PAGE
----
Even assuming the UK were able to negotiate this imaginary deal, what would the consequences be of limiting EU immigration? Steve Peers has written about the possible implications for UK nationals abroad. Here, I will focus on the question of whether such a withdrawal from EU mobility provisions would limit immigration.

The first point to note is that EU immigrants only account for just under half of current immigration from overseas. Even if they were completely removed from the equation, we would still be seeing net migration of well over 100000 per year. I suspect that current levels of EU immigration will also decline over the coming years.

Immigration from the A8 countries – the Central and East European states that joined the EU in 2004 (including Poland) – is already in decline. Most current EU immigration is from the ‘older’ EU Member States, notably southern European countries affected by the economic crisis. And that is likely to fall, as their economies eventually pick up.

The second point is that – as the latest ONS figures show – 58 per cent of labour migrants from the EU already have a job set up on arrival. So the question is: what would happen if this flow of workers stopped? One intuitive answer is that British nationals would take these jobs. But that overlooks the problem of labour market ‘mismatch’.

Even in contexts of high unemployment, the available workforce does not always ‘match’ job vacancies. This may be because they don’t have the required skills; because they are living in another part of the country and are unable or unwilling to relocate; or because the salary or work conditions are not sufficiently attractive.

All of these factors can mean that employers are dependent on foreign workers to fill vacancies. I would conjecture that many of the jobs EU nationals are currently occupying have these features. They are jobs that UK nationals are unable or unwilling to do. And if that is the case, then stopping EU immigration could deprive UK business of much-needed labour.

One way of addressing labour market mismatch is to make jobs more attractive to current UK residents. And indeed, the new National Living Wage, which comes into force in April this year, is a good (if modest) start. Higher salaries could encourage UK nationals to take up jobs that they would not otherwise have considered.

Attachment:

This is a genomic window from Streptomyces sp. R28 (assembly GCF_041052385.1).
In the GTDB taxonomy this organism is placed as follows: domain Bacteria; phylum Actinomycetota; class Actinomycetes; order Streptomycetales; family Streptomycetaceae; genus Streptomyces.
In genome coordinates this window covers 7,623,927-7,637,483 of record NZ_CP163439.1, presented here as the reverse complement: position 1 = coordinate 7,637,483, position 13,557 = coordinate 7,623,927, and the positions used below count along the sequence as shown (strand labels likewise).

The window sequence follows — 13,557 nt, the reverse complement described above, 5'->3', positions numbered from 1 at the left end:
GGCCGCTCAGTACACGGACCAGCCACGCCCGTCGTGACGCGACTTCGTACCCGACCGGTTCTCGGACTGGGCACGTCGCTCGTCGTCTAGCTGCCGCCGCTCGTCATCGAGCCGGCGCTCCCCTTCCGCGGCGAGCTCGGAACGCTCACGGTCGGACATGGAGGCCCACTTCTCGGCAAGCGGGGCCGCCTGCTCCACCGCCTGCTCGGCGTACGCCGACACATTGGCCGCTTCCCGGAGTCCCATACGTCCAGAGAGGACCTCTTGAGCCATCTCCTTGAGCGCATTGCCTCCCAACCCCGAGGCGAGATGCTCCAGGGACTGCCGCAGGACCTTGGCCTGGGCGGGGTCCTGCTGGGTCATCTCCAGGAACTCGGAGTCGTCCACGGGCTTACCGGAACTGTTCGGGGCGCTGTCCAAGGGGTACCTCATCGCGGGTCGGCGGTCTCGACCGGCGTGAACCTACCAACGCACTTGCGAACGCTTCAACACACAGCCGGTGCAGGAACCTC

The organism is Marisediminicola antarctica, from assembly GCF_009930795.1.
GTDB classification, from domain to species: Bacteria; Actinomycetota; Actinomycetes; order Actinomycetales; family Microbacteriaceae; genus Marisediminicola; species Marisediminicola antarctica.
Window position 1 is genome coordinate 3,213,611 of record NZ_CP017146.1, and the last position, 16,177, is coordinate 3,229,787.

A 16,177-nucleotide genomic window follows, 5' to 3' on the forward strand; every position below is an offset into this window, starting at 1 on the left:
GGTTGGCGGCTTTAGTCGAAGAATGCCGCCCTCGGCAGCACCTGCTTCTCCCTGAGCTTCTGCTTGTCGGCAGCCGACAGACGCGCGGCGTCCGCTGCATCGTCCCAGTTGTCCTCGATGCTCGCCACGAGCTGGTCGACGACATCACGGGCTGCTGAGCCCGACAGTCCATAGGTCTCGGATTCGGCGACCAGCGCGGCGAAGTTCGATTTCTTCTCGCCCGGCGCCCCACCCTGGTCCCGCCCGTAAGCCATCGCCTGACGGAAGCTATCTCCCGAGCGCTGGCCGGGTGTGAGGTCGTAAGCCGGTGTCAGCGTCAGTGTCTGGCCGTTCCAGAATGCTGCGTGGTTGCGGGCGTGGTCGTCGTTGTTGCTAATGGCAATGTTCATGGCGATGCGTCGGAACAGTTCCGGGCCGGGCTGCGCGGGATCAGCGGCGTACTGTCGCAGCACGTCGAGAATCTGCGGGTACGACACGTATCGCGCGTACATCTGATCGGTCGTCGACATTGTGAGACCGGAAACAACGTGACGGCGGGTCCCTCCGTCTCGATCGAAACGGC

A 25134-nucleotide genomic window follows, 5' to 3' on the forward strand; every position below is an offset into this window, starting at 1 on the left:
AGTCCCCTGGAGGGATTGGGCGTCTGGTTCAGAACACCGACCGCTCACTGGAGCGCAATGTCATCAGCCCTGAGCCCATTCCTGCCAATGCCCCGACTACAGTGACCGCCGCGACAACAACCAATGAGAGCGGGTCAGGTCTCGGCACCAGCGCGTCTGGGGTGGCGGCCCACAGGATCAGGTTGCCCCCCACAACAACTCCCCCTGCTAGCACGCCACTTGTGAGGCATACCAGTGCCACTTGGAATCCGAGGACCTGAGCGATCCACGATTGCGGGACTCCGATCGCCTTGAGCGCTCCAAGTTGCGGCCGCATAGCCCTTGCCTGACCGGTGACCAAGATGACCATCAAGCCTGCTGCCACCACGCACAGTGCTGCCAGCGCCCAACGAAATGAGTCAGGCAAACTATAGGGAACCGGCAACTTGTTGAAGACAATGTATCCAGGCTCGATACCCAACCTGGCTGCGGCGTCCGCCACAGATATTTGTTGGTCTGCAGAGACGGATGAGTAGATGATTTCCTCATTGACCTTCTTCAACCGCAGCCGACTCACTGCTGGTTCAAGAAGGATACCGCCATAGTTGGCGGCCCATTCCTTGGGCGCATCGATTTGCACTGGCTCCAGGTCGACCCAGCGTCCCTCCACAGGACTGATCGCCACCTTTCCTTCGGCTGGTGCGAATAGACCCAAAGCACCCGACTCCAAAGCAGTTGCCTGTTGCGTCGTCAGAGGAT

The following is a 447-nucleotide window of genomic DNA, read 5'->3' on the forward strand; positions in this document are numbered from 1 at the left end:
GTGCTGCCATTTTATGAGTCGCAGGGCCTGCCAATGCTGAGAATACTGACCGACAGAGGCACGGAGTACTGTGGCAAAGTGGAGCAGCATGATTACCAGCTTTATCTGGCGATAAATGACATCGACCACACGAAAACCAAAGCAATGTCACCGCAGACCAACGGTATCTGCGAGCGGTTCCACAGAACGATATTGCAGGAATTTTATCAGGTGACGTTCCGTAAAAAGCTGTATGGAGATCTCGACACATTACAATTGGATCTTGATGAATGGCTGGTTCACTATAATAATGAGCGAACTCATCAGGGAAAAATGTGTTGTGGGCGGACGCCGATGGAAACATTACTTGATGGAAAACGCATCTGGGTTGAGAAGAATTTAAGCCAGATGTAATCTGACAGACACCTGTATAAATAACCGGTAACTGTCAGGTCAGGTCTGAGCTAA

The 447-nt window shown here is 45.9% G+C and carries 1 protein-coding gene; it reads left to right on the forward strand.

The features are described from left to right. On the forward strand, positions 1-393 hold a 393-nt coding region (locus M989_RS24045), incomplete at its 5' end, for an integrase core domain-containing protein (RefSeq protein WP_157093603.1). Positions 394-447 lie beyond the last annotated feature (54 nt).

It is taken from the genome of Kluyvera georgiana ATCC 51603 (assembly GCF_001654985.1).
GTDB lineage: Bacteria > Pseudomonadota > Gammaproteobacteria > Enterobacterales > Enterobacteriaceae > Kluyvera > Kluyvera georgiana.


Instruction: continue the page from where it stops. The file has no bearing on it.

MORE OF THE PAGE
Yet the catch here is that the living wage only applies to workers of 25 years or over. For under-25s, lower minimum wage provisions apply. So this might encourage businesses to circumvent the rules by employing younger workers – and newly arriving EU immigrants tend to be in their early 20s.

Moreover, where businesses feel they cannot afford these extra costs, then they may try to circumvent the rules and employ workers on an irregular basis – and this would most likely mean employing foreign nationals. So policymakers should look carefully at the age thresholds. And, crucially, the rules will need to be rigorously enforced in order to avoid immigrant workers being recruited to undercut the higher rates of pay.

In fact, the national living wage – and, importantly, its enforcement – may have a much more significant impact on EU immigration than the proposed reduction in welfare payments, or even than a putative withdrawal from EU mobility provisions. And this brings us full circle back to the original point.

The answer to current concerns about EU immigration is not to limit immigration, or to limit access to welfare benefits. We need to understand the reasons why the UK labour market acts as a draw to EU immigrants. And – if this is seen to be a problem – it will be necessary to find ways to better match the supply of (resident UK) labour, and labour market demand. This should be the real debate on EU immigration.

This article was originally published on the author’s Politics, Knowledge and Migration blog.

Christina BoswellEdinburgh Europa Institute LogoChristina Boswell
University of Edinburgh

Prof Christina Boswell is Professor of Politics at the University of Edinburgh. Her research explores the relationship between knowledge and public policy, particularly in immigration and asylum policy. She is Co-Director of the University’s Centre for Science, Knowledge and Policy (SKAPE)